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Reflections on H.M., a man who couldn't remember

December 8, 2009 | 11:59 am

Molaison Memories can haunt, torment, energize, sustain, amuse, irritate ... and most people take their abilities to form them for granted. A man who couldn't do this managed to teach the rest of us.

"Henry Molaison lived in relative obscurity, but he possessed one of the world's most famous brains. Known to generations of scientists and psychology students as H.M., Molaison lost the ability to form new memories after surgery removed part of his brain and, by agreeing to be studied over several decades, transformed the way we understand memory. H.M. died last December, but science isn't done with his brain..."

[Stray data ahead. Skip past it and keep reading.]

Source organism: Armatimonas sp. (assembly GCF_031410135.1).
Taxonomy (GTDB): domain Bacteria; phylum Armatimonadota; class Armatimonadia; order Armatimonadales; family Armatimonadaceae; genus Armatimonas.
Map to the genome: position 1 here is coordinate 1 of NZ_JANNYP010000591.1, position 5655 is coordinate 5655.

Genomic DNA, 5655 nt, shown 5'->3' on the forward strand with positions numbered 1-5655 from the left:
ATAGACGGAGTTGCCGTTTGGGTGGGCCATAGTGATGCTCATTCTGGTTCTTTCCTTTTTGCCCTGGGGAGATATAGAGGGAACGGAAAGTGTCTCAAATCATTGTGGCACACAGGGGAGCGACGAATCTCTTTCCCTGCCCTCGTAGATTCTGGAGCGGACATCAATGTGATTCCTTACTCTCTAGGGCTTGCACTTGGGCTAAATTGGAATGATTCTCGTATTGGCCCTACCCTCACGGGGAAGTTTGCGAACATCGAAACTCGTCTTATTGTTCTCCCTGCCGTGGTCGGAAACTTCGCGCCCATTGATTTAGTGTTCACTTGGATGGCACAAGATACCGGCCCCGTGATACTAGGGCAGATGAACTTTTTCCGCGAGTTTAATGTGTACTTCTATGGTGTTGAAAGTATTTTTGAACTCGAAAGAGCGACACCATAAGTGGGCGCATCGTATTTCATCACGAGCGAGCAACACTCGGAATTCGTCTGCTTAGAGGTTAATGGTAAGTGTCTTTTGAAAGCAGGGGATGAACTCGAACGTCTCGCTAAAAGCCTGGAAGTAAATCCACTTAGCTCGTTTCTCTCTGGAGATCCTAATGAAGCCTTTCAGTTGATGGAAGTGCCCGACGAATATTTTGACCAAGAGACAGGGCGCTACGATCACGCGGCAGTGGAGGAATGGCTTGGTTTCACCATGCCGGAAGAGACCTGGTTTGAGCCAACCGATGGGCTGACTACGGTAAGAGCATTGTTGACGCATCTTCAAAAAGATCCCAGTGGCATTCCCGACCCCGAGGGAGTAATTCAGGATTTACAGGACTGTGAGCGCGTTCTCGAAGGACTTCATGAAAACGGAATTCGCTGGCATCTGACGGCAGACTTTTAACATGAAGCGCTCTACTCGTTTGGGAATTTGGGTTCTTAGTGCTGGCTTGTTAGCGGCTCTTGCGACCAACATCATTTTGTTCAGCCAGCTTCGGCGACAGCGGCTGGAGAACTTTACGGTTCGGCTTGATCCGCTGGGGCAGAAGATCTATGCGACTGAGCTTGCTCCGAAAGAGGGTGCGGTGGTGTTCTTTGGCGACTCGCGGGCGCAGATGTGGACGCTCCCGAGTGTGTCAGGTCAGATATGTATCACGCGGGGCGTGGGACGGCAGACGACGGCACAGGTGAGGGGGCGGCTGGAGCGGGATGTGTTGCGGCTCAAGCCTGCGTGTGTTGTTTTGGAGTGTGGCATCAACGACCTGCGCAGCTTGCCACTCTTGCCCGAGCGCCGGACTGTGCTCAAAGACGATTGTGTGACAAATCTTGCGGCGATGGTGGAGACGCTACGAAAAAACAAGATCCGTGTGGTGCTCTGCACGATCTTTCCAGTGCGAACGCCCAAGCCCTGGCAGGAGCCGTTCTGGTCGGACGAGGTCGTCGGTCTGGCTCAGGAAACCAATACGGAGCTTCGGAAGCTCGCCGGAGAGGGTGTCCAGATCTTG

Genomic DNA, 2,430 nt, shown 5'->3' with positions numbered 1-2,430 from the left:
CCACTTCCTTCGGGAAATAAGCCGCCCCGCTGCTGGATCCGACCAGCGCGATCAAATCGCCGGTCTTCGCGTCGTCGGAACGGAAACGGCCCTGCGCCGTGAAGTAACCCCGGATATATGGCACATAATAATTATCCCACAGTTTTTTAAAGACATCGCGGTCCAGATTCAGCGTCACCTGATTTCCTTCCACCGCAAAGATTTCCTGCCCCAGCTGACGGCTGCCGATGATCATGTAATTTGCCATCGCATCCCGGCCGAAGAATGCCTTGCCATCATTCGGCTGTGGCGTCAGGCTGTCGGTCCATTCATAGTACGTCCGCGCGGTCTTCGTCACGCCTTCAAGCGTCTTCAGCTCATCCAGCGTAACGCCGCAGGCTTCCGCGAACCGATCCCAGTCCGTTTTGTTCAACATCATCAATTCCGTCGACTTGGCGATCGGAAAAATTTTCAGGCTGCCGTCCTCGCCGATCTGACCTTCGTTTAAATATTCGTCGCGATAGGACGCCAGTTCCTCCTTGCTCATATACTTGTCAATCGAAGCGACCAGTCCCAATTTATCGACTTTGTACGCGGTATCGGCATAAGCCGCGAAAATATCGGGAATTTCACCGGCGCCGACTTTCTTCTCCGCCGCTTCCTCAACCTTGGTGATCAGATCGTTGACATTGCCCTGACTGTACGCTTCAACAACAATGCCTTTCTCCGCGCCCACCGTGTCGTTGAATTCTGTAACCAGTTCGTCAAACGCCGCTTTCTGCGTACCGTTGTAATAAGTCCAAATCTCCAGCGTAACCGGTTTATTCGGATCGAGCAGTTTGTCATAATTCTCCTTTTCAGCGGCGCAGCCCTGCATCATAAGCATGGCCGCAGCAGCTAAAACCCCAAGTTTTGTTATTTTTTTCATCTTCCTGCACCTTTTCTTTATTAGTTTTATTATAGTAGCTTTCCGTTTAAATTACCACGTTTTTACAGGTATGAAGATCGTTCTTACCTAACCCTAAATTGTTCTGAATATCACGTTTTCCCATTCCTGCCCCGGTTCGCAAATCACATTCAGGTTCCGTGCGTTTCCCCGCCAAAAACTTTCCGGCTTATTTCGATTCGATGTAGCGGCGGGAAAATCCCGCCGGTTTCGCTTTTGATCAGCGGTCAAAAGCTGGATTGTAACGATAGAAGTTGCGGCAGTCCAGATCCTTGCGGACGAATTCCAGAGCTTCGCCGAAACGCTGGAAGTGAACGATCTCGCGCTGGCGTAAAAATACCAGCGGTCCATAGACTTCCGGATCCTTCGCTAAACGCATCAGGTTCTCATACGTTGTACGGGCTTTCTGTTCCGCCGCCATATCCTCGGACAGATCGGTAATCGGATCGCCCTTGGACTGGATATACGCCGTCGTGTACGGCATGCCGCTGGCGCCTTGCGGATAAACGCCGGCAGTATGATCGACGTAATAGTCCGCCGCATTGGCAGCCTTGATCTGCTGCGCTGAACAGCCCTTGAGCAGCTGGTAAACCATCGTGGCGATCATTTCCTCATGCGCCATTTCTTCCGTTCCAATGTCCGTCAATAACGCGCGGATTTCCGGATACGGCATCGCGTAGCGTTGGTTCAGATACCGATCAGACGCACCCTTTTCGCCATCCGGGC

So begins today's story in the L.A. Times. Read more.

For more on memory and how it works, McGill University in Montreal offers this primer: The Brain From Top to Bottom.

From NPR, we have audio recordings of Molaison and Brenda Milner, who studied Molaison for years. Hear his voice, and read the transcript here.

Here's a reprint from the original article about Molaison by Milner and surgeon William Beecher Scoville. It was published in 1957 in the Journal of Neurology, Neurosurgery and Psychiatry.

And, finally, there's this reflection, published earlier this year in the McGill Science Undergrad Research Journal, shortly after Molaison's death a year ago.

— Tami Dennis

Photo: Henry G. Molaison, long known only as H.M., is shown in the 1970s, years after the surgery that devastated his memory.